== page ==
The old man stood before him, the blade trembling in his hand. He leveled a look of pure hatred at Brenneman before he made one half-hearted feint, which Brenneman dodged easily, taking another step back and preparing himself to parry. As Brenneman felt for the wall behind him and made ready to disarm the old man, the hand holding the knife abruptly fell to the old man’s side, and the old man covered his face with his other hand, kneading his temples, as though he were about to weep.
During the scuffle, a pair of glasses had fallen from the old man’s shirt pocket. As Brenneman leaned against the wall with his heart hammering, the old man shook his head, and he bent to pick them up. He held the cheap plastic frames. Would he be even angrier once he realized Brenneman’s ruse? Brenneman felt himself overcome with sympathy for the old man. After all, Paul seemed to have done his daughter a bad turn—and now here was Brenneman, making him out to be a fool.
The old man thought about putting his glasses on. Then he tucked them back into his shirt pocket. He looked apologetically at Brenneman. The knife hung in a loose grip at his side.
For a moment, Brenneman thought about ending the charade, but then it occurred to him that doing so would only add to the old man’s humiliation. In fact, he wondered if the old man wouldn’t stab him out of spite, and well he might deserve it. And yet how could he settle the debt he owed the old man? Nothing he did now could repay the old man’s pain or humiliation—or, for that matter, his daughter’s.
“Go on,” Brenneman said, taking a step toward the other. He grasped the hand that held the knife and made as if to drive the blade into his belly, at which the old man recoiled, pulling away furiously. “I’m in your debt,” Brenneman breathed heavily, reaching again for the knife, which again, the other kept away from him, sputtering at Brenneman as he dodged across the arcade. Brenneman intuited he was punishing himself for the deception he’d practiced upon the old man, and as he held the front of his shirt up, slapping himself on the stomach, he felt there was nothing he would have preferred to the old man driving the blade between his ribs, twisting it until it hit some vital organ, and leaving Brenneman to bleed his life out on the cobblestones here in this unfamiliar city.
At Brenneman’s admission of guilt, the old man seemed to come back to himself. He folded the knife—it was a pocket knife, hardly sharp enough to break the skin—and tucked it back into his pocket. “Look here,” he said magnanimously, “I understand how it is. I was young once, too.” He thumbed himself on the chest. Then he withdrew from his pocket a battered, grimy change purse, a tiny cloth satchel, presenting it to Brenneman.
“Take it.” The old man pressed it urgently into Brenneman’s palm. “My daughter said you left this before you disappeared. She said there was something of great value to both of you in there. Go find her. She should be home by this time of the afternoon.”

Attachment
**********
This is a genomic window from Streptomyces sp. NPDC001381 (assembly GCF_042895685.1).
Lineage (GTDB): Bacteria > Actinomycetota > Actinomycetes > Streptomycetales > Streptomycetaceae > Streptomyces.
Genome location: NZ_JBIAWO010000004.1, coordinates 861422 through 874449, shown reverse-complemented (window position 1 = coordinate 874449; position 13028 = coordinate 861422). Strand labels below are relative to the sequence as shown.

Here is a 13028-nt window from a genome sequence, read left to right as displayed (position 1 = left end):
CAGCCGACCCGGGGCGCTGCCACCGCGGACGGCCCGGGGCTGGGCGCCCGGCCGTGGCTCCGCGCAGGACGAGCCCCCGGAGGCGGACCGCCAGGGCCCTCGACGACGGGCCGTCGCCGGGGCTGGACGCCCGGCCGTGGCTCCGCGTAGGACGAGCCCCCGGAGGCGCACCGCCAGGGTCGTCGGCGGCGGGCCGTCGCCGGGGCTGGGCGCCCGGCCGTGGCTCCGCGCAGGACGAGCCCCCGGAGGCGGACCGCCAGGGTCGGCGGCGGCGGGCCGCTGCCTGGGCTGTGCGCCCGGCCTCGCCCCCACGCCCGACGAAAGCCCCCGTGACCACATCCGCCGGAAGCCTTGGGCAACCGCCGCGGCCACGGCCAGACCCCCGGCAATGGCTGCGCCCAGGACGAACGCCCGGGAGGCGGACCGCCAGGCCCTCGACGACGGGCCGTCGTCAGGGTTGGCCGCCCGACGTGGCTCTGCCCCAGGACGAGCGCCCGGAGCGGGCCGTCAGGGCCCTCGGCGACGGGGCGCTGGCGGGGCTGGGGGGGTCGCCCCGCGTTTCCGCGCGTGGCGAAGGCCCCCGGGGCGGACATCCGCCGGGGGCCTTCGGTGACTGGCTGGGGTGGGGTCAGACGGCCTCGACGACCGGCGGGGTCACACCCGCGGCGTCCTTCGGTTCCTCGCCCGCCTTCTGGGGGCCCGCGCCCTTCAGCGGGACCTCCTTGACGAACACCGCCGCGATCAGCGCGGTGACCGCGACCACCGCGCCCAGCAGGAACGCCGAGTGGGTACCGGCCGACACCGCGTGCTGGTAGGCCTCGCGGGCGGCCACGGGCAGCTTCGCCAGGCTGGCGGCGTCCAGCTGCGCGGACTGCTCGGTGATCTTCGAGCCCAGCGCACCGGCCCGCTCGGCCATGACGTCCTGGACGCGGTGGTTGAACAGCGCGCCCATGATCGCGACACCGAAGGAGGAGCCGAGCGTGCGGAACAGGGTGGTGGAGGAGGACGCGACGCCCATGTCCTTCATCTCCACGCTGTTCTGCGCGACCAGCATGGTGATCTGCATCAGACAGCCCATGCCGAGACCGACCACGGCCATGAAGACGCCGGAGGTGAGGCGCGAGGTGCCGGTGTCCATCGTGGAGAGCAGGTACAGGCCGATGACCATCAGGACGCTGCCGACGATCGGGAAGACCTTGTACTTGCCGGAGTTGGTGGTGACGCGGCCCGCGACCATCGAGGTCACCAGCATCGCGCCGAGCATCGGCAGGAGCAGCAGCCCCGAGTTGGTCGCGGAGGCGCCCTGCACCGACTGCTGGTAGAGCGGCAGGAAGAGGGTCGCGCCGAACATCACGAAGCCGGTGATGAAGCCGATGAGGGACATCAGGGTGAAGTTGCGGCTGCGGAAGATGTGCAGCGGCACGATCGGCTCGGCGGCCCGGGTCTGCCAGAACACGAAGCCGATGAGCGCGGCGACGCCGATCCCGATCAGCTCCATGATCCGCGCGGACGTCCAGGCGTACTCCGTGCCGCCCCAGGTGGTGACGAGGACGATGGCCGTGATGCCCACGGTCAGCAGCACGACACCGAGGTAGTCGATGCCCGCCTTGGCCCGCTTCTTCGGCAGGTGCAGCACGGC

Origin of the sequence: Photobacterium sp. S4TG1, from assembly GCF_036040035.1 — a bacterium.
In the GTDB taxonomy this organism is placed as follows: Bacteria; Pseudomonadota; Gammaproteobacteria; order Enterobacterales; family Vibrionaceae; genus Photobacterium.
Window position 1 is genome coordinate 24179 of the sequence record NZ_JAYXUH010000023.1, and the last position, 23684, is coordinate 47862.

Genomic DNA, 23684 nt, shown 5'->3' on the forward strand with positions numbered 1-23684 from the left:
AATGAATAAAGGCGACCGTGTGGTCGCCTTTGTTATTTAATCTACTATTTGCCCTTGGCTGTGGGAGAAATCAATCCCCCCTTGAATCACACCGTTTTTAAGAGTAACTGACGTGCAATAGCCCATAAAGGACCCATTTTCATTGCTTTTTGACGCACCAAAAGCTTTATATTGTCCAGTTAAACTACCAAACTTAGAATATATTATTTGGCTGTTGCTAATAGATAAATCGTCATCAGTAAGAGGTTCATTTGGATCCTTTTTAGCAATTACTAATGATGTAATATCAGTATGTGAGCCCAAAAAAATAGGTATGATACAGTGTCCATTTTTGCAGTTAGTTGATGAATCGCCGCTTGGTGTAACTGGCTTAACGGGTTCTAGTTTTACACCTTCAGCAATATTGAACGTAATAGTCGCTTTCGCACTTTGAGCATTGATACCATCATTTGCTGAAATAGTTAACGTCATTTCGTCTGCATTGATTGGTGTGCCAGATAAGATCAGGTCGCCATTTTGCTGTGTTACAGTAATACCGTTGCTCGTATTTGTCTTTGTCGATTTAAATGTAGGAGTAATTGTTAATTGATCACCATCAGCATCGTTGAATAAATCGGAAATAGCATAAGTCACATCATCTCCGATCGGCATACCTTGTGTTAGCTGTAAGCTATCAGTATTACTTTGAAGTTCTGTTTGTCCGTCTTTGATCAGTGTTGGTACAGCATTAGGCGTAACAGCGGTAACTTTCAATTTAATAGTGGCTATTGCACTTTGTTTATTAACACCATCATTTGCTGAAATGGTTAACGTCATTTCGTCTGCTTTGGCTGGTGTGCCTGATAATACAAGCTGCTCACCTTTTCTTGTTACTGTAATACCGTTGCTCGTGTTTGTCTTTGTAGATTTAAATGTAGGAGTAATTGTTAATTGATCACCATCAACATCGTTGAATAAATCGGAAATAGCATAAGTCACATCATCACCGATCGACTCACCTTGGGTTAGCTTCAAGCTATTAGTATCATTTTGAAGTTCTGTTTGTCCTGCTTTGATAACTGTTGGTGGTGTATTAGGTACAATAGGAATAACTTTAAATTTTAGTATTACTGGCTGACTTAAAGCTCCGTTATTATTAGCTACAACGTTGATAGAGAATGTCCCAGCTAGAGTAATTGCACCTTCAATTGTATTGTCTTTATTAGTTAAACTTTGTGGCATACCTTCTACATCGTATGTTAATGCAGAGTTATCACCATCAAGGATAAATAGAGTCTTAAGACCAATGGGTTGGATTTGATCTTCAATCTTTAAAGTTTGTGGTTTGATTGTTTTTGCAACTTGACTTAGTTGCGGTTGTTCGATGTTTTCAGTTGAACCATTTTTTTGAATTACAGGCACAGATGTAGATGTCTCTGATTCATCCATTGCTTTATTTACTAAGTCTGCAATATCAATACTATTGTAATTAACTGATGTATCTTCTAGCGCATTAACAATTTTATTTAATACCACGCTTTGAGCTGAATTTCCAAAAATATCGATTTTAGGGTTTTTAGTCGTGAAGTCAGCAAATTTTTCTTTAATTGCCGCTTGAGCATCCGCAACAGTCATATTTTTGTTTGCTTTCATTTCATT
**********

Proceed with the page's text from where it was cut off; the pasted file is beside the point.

When Brenneman squeezed the sides of the change purse, and the mouth opened, next to the pair of grimy coins inside, he could see something that resembled a chain, perhaps a locket, though he could tell by looking if it had value, it was sentimental value, only. He snapped the mouth shut. Brenneman held the object tentatively, by two fingers, caked as it was with the other man’s—Paul’s—sweat.
He looked up and down the street, for in fact, he had no idea which direction to go. The old man nodded enthusiastically, and Brenneman took his leave without another word, walking briskly up the arcade in the direction of the fountain. When he looked over his shoulder, he found the old man staring after him, waving him on, and he walked more quickly. At the tables along the arcade, the diners sipped cocktails in the waning heat, and Brenneman found himself repulsed by their clothing, their money.
As soon as he’d turned the corner and was out of sight of the old man, he dropped the change purse, letting it fall from between his fingers and into the gutter. He’d gone 20 paces when he heard a voice, and he turned to find a waiter running after him, holding the purse between his fingers.
“You dropped this, sir?”
Like everyone else in this accursed city, the waiter seemed to speak perfect English. A sheen of sweat shone on his neck.
“It’s not mine,” Brenneman said truthfully.
At that, the waiter became indignant.
“I just now saw you drop it,” he said, his face flushed from chasing Brenneman.
“I don’t want it,” Brenneman said.
“Well, you can’t just throw it in the street,” the waited huffed, thrusting the object at him.
Scowling, Brenneman took the purse from between the other’s fingers, not bothering to thank him. At the end of the block, he deposited it in a trash can, and he turned the corner and walked back to his hotel.